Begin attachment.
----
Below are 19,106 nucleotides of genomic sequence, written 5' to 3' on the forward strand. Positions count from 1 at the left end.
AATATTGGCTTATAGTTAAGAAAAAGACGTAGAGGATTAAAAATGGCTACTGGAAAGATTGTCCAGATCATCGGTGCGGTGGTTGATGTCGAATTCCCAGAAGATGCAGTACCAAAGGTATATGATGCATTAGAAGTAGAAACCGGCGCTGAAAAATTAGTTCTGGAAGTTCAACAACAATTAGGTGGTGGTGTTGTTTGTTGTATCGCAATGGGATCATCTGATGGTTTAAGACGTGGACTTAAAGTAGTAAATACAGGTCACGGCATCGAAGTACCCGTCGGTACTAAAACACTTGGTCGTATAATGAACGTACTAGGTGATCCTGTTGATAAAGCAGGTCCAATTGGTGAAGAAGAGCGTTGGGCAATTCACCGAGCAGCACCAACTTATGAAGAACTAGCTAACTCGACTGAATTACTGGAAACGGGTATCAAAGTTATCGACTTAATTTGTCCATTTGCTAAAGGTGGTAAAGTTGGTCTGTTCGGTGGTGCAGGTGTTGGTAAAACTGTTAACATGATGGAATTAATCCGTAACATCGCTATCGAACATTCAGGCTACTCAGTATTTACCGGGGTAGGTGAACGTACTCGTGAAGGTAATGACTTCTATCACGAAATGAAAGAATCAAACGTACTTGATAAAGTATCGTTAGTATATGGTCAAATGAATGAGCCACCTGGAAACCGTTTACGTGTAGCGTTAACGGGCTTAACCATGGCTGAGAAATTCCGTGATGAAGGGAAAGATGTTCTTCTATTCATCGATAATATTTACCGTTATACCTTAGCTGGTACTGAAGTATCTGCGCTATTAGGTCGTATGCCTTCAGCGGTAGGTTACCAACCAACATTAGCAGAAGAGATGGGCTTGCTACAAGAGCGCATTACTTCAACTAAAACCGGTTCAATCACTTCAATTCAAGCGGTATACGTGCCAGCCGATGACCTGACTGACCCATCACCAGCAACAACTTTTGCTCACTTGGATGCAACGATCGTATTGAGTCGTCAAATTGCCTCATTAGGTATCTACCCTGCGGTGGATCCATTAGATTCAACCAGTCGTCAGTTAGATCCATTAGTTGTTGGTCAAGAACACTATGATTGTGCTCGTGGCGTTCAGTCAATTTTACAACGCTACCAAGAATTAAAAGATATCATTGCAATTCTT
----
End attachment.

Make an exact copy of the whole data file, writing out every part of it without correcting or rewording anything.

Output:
Below are 19,106 nucleotides of genomic sequence, written 5' to 3' on the forward strand. Positions count from 1 at the left end.
AATATTGGCTTATAGTTAAGAAAAAGACGTAGAGGATTAAAAATGGCTACTGGAAAGATTGTCCAGATCATCGGTGCGGTGGTTGATGTCGAATTCCCAGAAGATGCAGTACCAAAGGTATATGATGCATTAGAAGTAGAAACCGGCGCTGAAAAATTAGTTCTGGAAGTTCAACAACAATTAGGTGGTGGTGTTGTTTGTTGTATCGCAATGGGATCATCTGATGGTTTAAGACGTGGACTTAAAGTAGTAAATACAGGTCACGGCATCGAAGTACCCGTCGGTACTAAAACACTTGGTCGTATAATGAACGTACTAGGTGATCCTGTTGATAAAGCAGGTCCAATTGGTGAAGAAGAGCGTTGGGCAATTCACCGAGCAGCACCAACTTATGAAGAACTAGCTAACTCGACTGAATTACTGGAAACGGGTATCAAAGTTATCGACTTAATTTGTCCATTTGCTAAAGGTGGTAAAGTTGGTCTGTTCGGTGGTGCAGGTGTTGGTAAAACTGTTAACATGATGGAATTAATCCGTAACATCGCTATCGAACATTCAGGCTACTCAGTATTTACCGGGGTAGGTGAACGTACTCGTGAAGGTAATGACTTCTATCACGAAATGAAAGAATCAAACGTACTTGATAAAGTATCGTTAGTATATGGTCAAATGAATGAGCCACCTGGAAACCGTTTACGTGTAGCGTTAACGGGCTTAACCATGGCTGAGAAATTCCGTGATGAAGGGAAAGATGTTCTTCTATTCATCGATAATATTTACCGTTATACCTTAGCTGGTACTGAAGTATCTGCGCTATTAGGTCGTATGCCTTCAGCGGTAGGTTACCAACCAACATTAGCAGAAGAGATGGGCTTGCTACAAGAGCGCATTACTTCAACTAAAACCGGTTCAATCACTTCAATTCAAGCGGTATACGTGCCAGCCGATGACCTGACTGACCCATCACCAGCAACAACTTTTGCTCACTTGGATGCAACGATCGTATTGAGTCGTCAAATTGCCTCATTAGGTATCTACCCTGCGGTGGATCCATTAGATTCAACCAGTCGTCAGTTAGATCCATTAGTTGTTGGTCAAGAACACTATGATTGTGCTCGTGGCGTTCAGTCAATTTTACAACGCTACCAAGAATTAAAAGATATCATTGCAATTCTT